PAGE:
Friday, January 22, 2010

Hezbollah moves long-range rockets to north Lebanon

By Haaretz Service and DPA Tags: Hezbollah 23/01/2010
Shi'ite militant group Hezbollah has moved its long-range-rocket sites deep into northern Lebanon, a move that threatens to broaden any future conflict with Israel into a war between the two countries, according to analysts quoted in the Washington Post on Saturday.

Hezbollah's redeployment indicates that the group's next clash with Israel is unlikely to focus on the border as in the 2006 Second Lebanon War, instead moving deeper into Lebanon, according to the Washington Post.

The group "has been fortifying lots of different areas," Judith Palmer Harik, a Hezbollah scholar in Beirut, told the newspaper. With UN and Lebanese forces "packed along the border," she said, "we are looking at a much more expanded battle in all senses of the word."
More than 10,000 United Nations troops patrol the border between Israel and Lebanon to enforce the cease-fire implemented after the 2006 war.
Hezbollah "learned their lesson" during that conflict, reserve Gen. Aharon Zeevi Farkash, a former head of IDF intelligence, told the Washington Post.

Farkash added that intelligence enabled the Israel Defense Forces to destroy Hezbollah's long-range-rocket launch sites in the first days of the conflict, and that, "the 'border' is now the Litani River," with Hezbollah's rocket sites possibly extending north of Beirut.

Hezbollah criticizes French FM comments condemning the militant group

Hezbollah on Saturday criticized French Foreign Minister Bernard Kouchner over his recent comments condemning the group and linking it to Iran.

"Israel is our friend, and if there was a threat to Lebanon, it will only come from a military adventure carried out by Hezbollah in the best interest of Iran," Kouchner reportedly told the Lebanese Prime Minister Saad Hariri during a visit to Paris on Friday.

"Kouchner's statement carried clear echoes for the Israeli voice and a full denial for France's history and its legacy in resisting aggression and occupation," said a statement by Hezbollah.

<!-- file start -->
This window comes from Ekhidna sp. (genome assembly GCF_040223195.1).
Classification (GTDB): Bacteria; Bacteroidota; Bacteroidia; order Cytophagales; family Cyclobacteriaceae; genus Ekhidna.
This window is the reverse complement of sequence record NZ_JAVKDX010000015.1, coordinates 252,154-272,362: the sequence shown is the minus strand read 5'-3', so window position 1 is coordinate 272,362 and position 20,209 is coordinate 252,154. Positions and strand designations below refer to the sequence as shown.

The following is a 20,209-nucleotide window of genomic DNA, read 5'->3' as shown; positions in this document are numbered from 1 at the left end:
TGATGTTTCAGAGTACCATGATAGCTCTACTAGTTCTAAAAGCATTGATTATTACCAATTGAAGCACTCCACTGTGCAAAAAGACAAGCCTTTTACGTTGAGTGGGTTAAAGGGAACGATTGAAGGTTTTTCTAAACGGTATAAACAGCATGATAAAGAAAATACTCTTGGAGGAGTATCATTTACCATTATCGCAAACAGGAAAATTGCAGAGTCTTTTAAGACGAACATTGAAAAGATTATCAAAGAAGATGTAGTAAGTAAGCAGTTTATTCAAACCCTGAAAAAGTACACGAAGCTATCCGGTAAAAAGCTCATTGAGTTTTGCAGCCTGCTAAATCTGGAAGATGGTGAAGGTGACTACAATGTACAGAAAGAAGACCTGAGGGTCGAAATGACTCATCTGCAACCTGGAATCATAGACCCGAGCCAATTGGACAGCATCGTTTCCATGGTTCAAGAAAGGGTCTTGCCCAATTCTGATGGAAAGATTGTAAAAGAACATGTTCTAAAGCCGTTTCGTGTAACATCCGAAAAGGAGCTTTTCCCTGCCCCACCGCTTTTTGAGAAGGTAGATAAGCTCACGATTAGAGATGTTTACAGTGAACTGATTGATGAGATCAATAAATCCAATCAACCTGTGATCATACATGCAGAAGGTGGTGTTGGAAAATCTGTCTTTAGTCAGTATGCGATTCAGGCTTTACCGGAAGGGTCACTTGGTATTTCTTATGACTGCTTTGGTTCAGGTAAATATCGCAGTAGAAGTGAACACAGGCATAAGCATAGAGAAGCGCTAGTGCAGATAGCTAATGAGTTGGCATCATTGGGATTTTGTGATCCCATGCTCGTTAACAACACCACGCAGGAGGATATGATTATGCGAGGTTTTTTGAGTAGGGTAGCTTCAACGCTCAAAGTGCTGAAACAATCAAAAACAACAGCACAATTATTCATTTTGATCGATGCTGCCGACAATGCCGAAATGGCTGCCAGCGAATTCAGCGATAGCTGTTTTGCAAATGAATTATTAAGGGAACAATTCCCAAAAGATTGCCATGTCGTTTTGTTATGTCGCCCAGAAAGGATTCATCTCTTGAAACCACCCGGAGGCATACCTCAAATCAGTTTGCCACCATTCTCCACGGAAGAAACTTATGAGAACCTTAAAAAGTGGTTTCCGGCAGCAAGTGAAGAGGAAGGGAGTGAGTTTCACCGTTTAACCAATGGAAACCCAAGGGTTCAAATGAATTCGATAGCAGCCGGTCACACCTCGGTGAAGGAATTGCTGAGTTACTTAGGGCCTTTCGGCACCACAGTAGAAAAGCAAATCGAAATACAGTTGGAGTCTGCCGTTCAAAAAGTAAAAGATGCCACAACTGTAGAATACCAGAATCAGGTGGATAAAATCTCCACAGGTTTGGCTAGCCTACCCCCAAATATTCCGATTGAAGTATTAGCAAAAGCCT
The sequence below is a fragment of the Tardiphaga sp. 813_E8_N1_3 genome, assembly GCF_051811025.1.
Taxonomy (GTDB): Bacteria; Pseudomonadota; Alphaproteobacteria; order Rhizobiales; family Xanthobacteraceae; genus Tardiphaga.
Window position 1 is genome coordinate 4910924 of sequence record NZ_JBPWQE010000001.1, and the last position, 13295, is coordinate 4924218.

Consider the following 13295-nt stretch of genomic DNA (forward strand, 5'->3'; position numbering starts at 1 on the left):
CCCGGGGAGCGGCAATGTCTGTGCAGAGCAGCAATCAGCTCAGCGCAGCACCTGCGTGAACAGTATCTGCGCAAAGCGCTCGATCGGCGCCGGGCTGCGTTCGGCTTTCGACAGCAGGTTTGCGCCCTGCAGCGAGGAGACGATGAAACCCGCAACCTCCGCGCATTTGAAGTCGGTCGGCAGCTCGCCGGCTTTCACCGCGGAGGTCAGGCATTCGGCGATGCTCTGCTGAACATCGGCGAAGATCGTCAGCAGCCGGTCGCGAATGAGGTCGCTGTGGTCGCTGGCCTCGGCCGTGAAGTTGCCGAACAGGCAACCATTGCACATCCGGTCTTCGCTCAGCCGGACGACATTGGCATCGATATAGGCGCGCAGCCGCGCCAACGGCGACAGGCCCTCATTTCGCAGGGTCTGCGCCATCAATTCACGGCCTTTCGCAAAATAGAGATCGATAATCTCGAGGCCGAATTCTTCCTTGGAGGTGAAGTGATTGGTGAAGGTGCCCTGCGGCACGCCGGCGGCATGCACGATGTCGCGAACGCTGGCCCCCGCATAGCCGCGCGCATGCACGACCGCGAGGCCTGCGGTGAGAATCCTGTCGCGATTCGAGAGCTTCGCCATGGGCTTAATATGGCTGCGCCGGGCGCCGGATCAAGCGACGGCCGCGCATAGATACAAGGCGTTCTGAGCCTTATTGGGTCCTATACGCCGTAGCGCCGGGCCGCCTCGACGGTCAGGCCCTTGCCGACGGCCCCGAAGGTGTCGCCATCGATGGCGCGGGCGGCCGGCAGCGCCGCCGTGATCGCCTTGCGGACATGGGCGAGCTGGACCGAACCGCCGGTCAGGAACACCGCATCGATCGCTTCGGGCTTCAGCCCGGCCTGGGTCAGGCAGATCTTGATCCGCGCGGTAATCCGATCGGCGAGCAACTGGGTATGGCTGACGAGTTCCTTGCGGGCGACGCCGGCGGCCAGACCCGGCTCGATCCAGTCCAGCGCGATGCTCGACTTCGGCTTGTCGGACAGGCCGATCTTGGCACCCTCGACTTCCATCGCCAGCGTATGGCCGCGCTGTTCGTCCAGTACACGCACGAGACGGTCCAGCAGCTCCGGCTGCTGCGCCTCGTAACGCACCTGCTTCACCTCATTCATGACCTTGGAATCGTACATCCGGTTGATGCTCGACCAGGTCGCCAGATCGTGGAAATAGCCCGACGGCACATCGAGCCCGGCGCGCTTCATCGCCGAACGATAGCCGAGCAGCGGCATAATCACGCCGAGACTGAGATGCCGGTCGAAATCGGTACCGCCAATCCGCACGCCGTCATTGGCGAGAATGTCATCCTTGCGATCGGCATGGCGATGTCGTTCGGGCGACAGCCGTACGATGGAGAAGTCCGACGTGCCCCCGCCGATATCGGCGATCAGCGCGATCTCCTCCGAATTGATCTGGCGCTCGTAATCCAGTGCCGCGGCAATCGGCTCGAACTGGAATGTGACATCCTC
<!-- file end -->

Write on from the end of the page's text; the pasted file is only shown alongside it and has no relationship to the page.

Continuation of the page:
"This stance is an attempt to acquit Israel and to cover up its relentless violations of Lebanese sovereignty, the thing which represents a shield for its occupation and an encouragement for it to pursue its aggressions," Hezbollah said.

The statement refers to Israeli violations of Lebanese airspace, in breach of UN Security Council resolution 1701, which ended the 2006 war between Israel and Lebanon.

The UN Security Council has listed 388 Israeli airspace violations on behalf of Israel against Lebanon, in its report last June.

Last week, Defense Minister Ehud Barak warned Hezbollah to "avoid entering in conflict with us."

Israel has said that it will hold the Lebanese government responsible for any violations by Hezbollah of UN Security Council resolution 1701.

Barak reiterated that should Hezbollah carry out any attacks, Israel would retaliate against not just Hezbollah, but Lebanon and anyone else who helps Hezbollah.

Syria and Lebanon on high alert

Meanwhile, Syria and Hezbollah are on high alert in anticipation of an Israeli attack on Lebanon, the London-based A-Sharq al-Awsat daily reported on Friday.

According to the report, Hezbollah has been monitoring with caution the reinforcement of IDF troops along the Lebanon border.

Hezbollah's deputy secretary general, Naeem Kassem, said the group was preparing to retaliate although it had no proof of any such Israeli plans.

Late last year, IDF Chief of Staff Gabi Ashkenazi warned Hezbollah guerrillas possess tens of thousands of rockets, some capable of reaching up to 300 kilometers within Israel.

These capabilities would put Jerusalem and Tel Aviv, as well cities much further south, into rocket range.

"There is a war in the Middle East between two camps, the extreme and the moderate, which is pushing Iran to take radical steps. Without Iran's support to finance weapons and terror groups they would be lacking the means available to them today," said Ashkenazi.

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